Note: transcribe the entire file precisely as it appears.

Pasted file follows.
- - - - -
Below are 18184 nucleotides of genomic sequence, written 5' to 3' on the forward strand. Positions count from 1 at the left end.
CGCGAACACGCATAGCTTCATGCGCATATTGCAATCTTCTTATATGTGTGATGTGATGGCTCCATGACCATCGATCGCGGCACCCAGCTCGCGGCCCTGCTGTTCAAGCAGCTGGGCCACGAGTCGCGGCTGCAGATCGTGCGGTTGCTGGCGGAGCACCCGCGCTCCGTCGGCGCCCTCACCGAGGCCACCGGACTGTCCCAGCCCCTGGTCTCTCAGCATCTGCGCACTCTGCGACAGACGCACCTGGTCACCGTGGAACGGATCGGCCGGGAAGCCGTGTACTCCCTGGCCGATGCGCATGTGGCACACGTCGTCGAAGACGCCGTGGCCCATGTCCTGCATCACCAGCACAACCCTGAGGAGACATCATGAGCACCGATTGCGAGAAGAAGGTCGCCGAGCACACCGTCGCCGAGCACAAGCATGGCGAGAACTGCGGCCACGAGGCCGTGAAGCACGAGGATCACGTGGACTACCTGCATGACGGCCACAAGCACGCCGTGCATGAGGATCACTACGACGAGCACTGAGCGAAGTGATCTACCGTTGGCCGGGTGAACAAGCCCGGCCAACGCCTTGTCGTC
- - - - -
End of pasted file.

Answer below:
Below are 18184 nucleotides of genomic sequence, written 5' to 3' on the forward strand. Positions count from 1 at the left end.
CGCGAACACGCATAGCTTCATGCGCATATTGCAATCTTCTTATATGTGTGATGTGATGGCTCCATGACCATCGATCGCGGCACCCAGCTCGCGGCCCTGCTGTTCAAGCAGCTGGGCCACGAGTCGCGGCTGCAGATCGTGCGGTTGCTGGCGGAGCACCCGCGCTCCGTCGGCGCCCTCACCGAGGCCACCGGACTGTCCCAGCCCCTGGTCTCTCAGCATCTGCGCACTCTGCGACAGACGCACCTGGTCACCGTGGAACGGATCGGCCGGGAAGCCGTGTACTCCCTGGCCGATGCGCATGTGGCACACGTCGTCGAAGACGCCGTGGCCCATGTCCTGCATCACCAGCACAACCCTGAGGAGACATCATGAGCACCGATTGCGAGAAGAAGGTCGCCGAGCACACCGTCGCCGAGCACAAGCATGGCGAGAACTGCGGCCACGAGGCCGTGAAGCACGAGGATCACGTGGACTACCTGCATGACGGCCACAAGCACGCCGTGCATGAGGATCACTACGACGAGCACTGAGCGAAGTGATCTACCGTTGGCCGGGTGAACAAGCCCGGCCAACGCCTTGTCGTC